German filmmaker and photographer Wim Wenders will be in town later this month for a couple (perhaps more?) events that those in the Tokyo area might be interested in.
At the new Omotesando Hills building there will be an exhibition entitled Journey to Onomichi, featuring photos by Wenders and his wife Donata, which will run from April 29 – May 7. The series came about in part because of Wenders’ long-term desire to visit Onomichi, which figures prominently in one of Wenders’ favorite films, Ozu’s Tokyo Story. (Interesting to note that just a month or two after the Wenders visited Onomichi, I did too for much the same reasons).
On May 1st, Wenders will be lecturing and presenting some short films of his at the Ikebukuro campus of Rikkyo University (poster here). The event is free. I believe he’ll be speaking in English with a Japanese interpreter but I’m not sure.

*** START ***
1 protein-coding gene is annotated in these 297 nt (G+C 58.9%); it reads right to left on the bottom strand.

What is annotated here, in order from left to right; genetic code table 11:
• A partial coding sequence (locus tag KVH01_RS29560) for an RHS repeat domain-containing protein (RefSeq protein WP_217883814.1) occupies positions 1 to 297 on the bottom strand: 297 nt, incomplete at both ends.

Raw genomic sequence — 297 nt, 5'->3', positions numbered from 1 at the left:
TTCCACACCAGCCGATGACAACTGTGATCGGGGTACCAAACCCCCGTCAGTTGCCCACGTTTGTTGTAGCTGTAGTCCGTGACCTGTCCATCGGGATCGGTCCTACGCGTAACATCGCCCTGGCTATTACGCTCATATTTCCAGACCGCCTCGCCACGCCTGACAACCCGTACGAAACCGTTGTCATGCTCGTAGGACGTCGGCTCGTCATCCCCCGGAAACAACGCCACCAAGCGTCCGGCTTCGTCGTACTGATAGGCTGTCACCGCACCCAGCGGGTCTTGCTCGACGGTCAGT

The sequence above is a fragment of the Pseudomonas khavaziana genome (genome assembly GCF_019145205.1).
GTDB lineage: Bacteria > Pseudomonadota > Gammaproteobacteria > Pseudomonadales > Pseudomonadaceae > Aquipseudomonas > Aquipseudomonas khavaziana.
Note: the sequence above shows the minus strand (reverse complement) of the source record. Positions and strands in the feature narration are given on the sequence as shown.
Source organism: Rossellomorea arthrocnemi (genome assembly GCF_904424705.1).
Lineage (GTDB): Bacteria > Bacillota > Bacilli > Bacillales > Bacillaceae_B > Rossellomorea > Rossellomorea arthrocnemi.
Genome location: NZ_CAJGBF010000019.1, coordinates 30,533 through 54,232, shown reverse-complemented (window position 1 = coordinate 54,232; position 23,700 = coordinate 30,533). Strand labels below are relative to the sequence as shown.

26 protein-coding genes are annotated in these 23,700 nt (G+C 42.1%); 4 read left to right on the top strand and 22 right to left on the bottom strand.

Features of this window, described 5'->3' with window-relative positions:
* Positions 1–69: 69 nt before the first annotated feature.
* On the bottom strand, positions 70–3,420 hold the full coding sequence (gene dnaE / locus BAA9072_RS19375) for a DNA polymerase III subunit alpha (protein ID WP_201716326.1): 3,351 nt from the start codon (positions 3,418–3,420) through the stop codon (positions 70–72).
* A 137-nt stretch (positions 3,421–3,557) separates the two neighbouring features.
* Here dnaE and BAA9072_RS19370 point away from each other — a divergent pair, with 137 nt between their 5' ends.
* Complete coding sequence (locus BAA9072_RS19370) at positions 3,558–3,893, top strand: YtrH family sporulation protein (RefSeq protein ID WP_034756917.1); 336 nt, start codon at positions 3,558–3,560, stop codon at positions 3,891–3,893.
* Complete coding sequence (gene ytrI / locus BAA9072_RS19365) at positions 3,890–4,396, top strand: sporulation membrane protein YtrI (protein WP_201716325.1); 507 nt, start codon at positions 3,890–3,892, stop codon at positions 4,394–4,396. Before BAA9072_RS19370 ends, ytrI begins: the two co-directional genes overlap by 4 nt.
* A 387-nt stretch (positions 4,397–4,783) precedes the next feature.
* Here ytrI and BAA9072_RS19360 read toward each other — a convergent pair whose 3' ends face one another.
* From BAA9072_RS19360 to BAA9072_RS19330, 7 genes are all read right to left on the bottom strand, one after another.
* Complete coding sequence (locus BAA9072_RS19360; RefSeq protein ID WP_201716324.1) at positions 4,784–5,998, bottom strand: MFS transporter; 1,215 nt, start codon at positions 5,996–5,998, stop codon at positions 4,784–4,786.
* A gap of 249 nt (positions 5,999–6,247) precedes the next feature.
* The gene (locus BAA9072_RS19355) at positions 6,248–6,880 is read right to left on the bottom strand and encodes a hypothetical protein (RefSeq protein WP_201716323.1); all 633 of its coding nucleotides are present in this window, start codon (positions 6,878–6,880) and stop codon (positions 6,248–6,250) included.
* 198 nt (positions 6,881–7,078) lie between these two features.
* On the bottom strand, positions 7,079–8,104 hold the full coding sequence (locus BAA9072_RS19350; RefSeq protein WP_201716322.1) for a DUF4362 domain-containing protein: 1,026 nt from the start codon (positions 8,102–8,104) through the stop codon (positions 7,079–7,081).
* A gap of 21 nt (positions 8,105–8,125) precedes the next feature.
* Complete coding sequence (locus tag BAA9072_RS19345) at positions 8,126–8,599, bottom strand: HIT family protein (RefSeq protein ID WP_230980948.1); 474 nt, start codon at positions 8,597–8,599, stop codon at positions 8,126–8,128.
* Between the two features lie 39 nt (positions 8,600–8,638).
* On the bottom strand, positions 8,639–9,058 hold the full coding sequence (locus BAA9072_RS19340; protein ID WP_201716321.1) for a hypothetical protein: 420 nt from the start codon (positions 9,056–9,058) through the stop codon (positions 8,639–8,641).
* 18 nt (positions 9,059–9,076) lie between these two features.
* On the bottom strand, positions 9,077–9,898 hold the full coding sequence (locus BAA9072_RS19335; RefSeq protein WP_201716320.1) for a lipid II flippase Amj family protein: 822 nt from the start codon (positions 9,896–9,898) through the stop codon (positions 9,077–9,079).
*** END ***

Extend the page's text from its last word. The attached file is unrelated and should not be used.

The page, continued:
There was a time when I was a huge Wenders fan, starting from when I first saw Paris, Texas (in Texas, appropriately enough, in 1985). Later that year I would see his documentaries Chambre 666, Reverse Angle, and Tokyo-ga, the latter of which still to this day I can see reverberating around in my head (as I wrote briefly about here). The “back catalogue” so to speak — particularly his first “road” film, Alice in the Cities, was also very influential to me at the time. But then for some reason, the wheels fell off; blame it on Wings of Desire, which I could never “get”. They all seemed to get progressively more pretentious after that.
Maybe it’s nostalgia, but I’m keen to get re-in-touch with Wenders again.
UPDATE: Another Wenders’ event I’ve come across is a May 2nd “all-night” screening of three of Wenders’ films (Paris, Texas; Buena Vista Social Club; and Land of Plenty) at the Shin-bungeiza movie theater in Ikebukuro. According to the listing, Wenders will be there to introduce the film screening.